There has never been such a flexible device available to educators than the tablet. It has enabled technology to ‘get out of the way’ and learning to once again be the focus. Show your learning in the way you choose: comic, movie, photos, mindmap. Whatever suits your mood or your learning style.
Best of all, tablets don’t have screens that come up in front of students’ faces. They are a great social/collaborative device, and in a well run classroom they can seem to be almost ‘invisible’.
Nothing gets my goat more than the ‘tablets aren’t creative devices’ argument. What absolute crap. Tablets, in my opinion, are THE MOST creative devices we’ve ever had access to.
Chromebooks represent everything we should be moving towards in our schools. All you need is an internet connection and a decent browser and almost everything you could wish to achieve is there for you. Get rid of Microsoft Office. Get rid of that painful school ‘intranet’. Get rid of standard ‘images’ for your machines that only your tech can install and manage. In fact, get rid of pretty much everything else that pre-dates cloud computing; and get moving towards kids being able to achieve everything they need to achieve just by being hooked up to your WiFi.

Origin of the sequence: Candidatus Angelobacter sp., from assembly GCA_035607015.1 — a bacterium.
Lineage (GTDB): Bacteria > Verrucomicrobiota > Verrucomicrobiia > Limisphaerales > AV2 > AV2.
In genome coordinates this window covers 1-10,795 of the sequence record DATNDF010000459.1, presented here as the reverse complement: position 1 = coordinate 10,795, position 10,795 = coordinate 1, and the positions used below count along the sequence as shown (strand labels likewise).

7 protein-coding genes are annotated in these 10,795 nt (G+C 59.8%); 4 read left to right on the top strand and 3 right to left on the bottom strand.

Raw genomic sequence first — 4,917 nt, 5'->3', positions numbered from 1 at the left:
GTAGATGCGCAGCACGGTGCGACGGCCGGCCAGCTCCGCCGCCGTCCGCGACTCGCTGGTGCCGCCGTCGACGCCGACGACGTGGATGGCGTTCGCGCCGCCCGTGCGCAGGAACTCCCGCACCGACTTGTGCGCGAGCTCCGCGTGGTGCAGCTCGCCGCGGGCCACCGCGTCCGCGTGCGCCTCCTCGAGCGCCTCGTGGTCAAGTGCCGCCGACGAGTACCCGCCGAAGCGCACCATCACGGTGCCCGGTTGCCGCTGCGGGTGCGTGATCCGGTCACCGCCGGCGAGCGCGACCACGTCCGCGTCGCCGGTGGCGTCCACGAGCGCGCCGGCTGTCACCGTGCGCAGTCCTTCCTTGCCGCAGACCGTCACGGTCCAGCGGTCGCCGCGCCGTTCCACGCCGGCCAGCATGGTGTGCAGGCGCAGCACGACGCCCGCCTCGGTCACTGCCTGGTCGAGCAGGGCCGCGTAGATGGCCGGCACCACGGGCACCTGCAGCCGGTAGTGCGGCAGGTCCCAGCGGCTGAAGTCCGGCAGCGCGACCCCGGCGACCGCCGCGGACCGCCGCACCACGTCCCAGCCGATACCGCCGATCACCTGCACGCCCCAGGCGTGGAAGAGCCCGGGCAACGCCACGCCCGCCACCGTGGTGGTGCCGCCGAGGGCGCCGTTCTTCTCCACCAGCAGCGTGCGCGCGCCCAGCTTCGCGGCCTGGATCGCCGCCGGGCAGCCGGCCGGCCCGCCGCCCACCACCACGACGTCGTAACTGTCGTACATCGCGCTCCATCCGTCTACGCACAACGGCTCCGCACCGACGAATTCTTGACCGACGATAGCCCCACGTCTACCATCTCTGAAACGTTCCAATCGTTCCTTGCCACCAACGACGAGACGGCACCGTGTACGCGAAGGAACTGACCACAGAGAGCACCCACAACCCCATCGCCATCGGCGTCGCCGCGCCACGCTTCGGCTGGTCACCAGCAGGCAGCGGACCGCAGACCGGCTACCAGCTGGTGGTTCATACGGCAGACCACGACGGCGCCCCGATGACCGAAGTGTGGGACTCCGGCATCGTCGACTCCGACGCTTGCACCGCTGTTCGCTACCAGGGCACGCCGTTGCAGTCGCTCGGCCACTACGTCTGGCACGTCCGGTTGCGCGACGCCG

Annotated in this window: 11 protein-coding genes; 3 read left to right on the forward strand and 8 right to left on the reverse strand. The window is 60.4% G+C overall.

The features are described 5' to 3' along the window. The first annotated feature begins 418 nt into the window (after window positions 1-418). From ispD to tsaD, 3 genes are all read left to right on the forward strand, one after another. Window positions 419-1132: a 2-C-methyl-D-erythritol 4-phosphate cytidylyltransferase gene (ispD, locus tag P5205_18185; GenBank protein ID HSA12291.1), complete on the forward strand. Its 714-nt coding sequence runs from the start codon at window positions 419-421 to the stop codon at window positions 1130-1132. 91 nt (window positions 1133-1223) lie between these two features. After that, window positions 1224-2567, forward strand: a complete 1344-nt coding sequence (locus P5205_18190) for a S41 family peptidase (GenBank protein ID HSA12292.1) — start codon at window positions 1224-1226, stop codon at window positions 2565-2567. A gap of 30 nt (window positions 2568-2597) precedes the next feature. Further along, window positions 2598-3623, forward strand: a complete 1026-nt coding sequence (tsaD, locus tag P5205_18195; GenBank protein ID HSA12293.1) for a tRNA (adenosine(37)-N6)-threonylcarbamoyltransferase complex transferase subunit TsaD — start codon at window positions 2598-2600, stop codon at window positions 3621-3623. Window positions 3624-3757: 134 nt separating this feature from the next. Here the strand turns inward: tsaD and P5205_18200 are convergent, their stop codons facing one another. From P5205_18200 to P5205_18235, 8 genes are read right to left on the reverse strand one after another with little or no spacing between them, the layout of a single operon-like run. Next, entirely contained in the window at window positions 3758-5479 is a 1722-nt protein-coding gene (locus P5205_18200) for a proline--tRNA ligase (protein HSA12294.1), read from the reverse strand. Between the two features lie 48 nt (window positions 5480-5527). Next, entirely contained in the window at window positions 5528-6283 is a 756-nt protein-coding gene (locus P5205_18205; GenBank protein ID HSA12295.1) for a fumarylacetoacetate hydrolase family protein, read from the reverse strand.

Why have Chromebooks? Because the vast majority of what students need to do at school on a laptop is in an internet browser, especially when you’ve embraced the wonderful world of Google Apps for Education. So why are you still paying for everything else on a laptop?? The Chromebook gives you this internet browser, with a super fast flash drive and none of the other rubbish you never use that slows a computer down, for around $300. A Windows laptop is at least twice that much. A Macbook Air boasts a flash drive and is super sexy, but is more than three times that price. Can you still justify this expense large scale?
I would never work without a Macbook day to day, but don’t kid yourself: more than 9 times out of 10 your students don’t need any of the features that would separate a Mac from a Chromebook.
Laptops (Mac OS or Windows)
If you’re doing ‘proper’ graphic design or film making, teaching kids to code, or using specialised software of any sort, there’s no substitute for a laptop. No matter how you try and frame it, Chromebooks and tablets can’t and aren’t meant to completely replace the laptop computer. You need some, but possibly not a lot, particularly in a Primary school. I see laptops a bit like trucks and tablets and Chromebooks like cars or motorbikes. Once you have a tablet or a Chromebook, you’re going to prefer it as an everyday machine. As soon as you need to do some ‘heavy lifting’ however, you’re going to need a truck!
Desktop computers (Mac OS or Windows) and Netbooks (Windows)
Get rid of them!
– What do you think? Have I been too blunt or unfair? Have you in fact found a device that ‘does everything’? Let me know in the comments.